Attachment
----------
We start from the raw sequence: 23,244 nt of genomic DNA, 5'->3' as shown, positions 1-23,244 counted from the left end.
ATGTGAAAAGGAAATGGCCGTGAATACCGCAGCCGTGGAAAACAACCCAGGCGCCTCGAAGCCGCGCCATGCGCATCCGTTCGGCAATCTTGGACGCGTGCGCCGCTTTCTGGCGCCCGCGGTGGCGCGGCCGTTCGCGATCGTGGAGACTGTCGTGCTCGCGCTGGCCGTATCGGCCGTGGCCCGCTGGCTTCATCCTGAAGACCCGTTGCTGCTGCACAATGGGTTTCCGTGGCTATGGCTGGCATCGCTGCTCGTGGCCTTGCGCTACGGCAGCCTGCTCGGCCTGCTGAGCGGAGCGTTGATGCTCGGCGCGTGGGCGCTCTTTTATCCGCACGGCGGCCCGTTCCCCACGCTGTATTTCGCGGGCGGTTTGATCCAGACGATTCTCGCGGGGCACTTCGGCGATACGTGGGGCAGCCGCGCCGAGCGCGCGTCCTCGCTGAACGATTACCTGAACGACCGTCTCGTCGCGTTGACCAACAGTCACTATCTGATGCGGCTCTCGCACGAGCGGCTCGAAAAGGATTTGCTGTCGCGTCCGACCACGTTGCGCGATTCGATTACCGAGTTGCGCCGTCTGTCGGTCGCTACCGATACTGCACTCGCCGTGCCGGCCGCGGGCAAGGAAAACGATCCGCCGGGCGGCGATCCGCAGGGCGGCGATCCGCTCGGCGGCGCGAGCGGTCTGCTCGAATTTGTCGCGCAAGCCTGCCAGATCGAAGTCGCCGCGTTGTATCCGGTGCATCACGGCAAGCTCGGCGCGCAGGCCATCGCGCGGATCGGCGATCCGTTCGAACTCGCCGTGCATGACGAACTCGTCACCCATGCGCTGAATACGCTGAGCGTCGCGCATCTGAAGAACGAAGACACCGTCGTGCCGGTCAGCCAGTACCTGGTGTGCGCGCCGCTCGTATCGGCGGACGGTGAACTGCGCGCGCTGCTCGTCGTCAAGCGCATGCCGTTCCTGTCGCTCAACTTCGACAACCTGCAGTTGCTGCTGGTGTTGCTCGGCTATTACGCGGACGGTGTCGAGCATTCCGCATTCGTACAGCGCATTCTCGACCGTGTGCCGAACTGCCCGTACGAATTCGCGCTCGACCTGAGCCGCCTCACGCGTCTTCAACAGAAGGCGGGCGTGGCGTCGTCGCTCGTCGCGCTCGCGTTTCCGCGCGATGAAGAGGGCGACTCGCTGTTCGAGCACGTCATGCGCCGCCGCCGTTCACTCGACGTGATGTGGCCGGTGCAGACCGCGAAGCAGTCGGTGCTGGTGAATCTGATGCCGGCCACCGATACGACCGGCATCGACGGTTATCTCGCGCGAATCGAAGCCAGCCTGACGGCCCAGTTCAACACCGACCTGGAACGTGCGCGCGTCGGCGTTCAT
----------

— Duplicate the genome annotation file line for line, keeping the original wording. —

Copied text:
We start from the raw sequence: 23,244 nt of genomic DNA, 5'->3' as shown, positions 1-23,244 counted from the left end.
ATGTGAAAAGGAAATGGCCGTGAATACCGCAGCCGTGGAAAACAACCCAGGCGCCTCGAAGCCGCGCCATGCGCATCCGTTCGGCAATCTTGGACGCGTGCGCCGCTTTCTGGCGCCCGCGGTGGCGCGGCCGTTCGCGATCGTGGAGACTGTCGTGCTCGCGCTGGCCGTATCGGCCGTGGCCCGCTGGCTTCATCCTGAAGACCCGTTGCTGCTGCACAATGGGTTTCCGTGGCTATGGCTGGCATCGCTGCTCGTGGCCTTGCGCTACGGCAGCCTGCTCGGCCTGCTGAGCGGAGCGTTGATGCTCGGCGCGTGGGCGCTCTTTTATCCGCACGGCGGCCCGTTCCCCACGCTGTATTTCGCGGGCGGTTTGATCCAGACGATTCTCGCGGGGCACTTCGGCGATACGTGGGGCAGCCGCGCCGAGCGCGCGTCCTCGCTGAACGATTACCTGAACGACCGTCTCGTCGCGTTGACCAACAGTCACTATCTGATGCGGCTCTCGCACGAGCGGCTCGAAAAGGATTTGCTGTCGCGTCCGACCACGTTGCGCGATTCGATTACCGAGTTGCGCCGTCTGTCGGTCGCTACCGATACTGCACTCGCCGTGCCGGCCGCGGGCAAGGAAAACGATCCGCCGGGCGGCGATCCGCAGGGCGGCGATCCGCTCGGCGGCGCGAGCGGTCTGCTCGAATTTGTCGCGCAAGCCTGCCAGATCGAAGTCGCCGCGTTGTATCCGGTGCATCACGGCAAGCTCGGCGCGCAGGCCATCGCGCGGATCGGCGATCCGTTCGAACTCGCCGTGCATGACGAACTCGTCACCCATGCGCTGAATACGCTGAGCGTCGCGCATCTGAAGAACGAAGACACCGTCGTGCCGGTCAGCCAGTACCTGGTGTGCGCGCCGCTCGTATCGGCGGACGGTGAACTGCGCGCGCTGCTCGTCGTCAAGCGCATGCCGTTCCTGTCGCTCAACTTCGACAACCTGCAGTTGCTGCTGGTGTTGCTCGGCTATTACGCGGACGGTGTCGAGCATTCCGCATTCGTACAGCGCATTCTCGACCGTGTGCCGAACTGCCCGTACGAATTCGCGCTCGACCTGAGCCGCCTCACGCGTCTTCAACAGAAGGCGGGCGTGGCGTCGTCGCTCGTCGCGCTCGCGTTTCCGCGCGATGAAGAGGGCGACTCGCTGTTCGAGCACGTCATGCGCCGCCGCCGTTCACTCGACGTGATGTGGCCGGTGCAGACCGCGAAGCAGTCGGTGCTGGTGAATCTGATGCCGGCCACCGATACGACCGGCATCGACGGTTATCTCGCGCGAATCGAAGCCAGCCTGACGGCCCAGTTCAACACCGACCTGGAACGTGCGCGCGTCGGCGTTCAT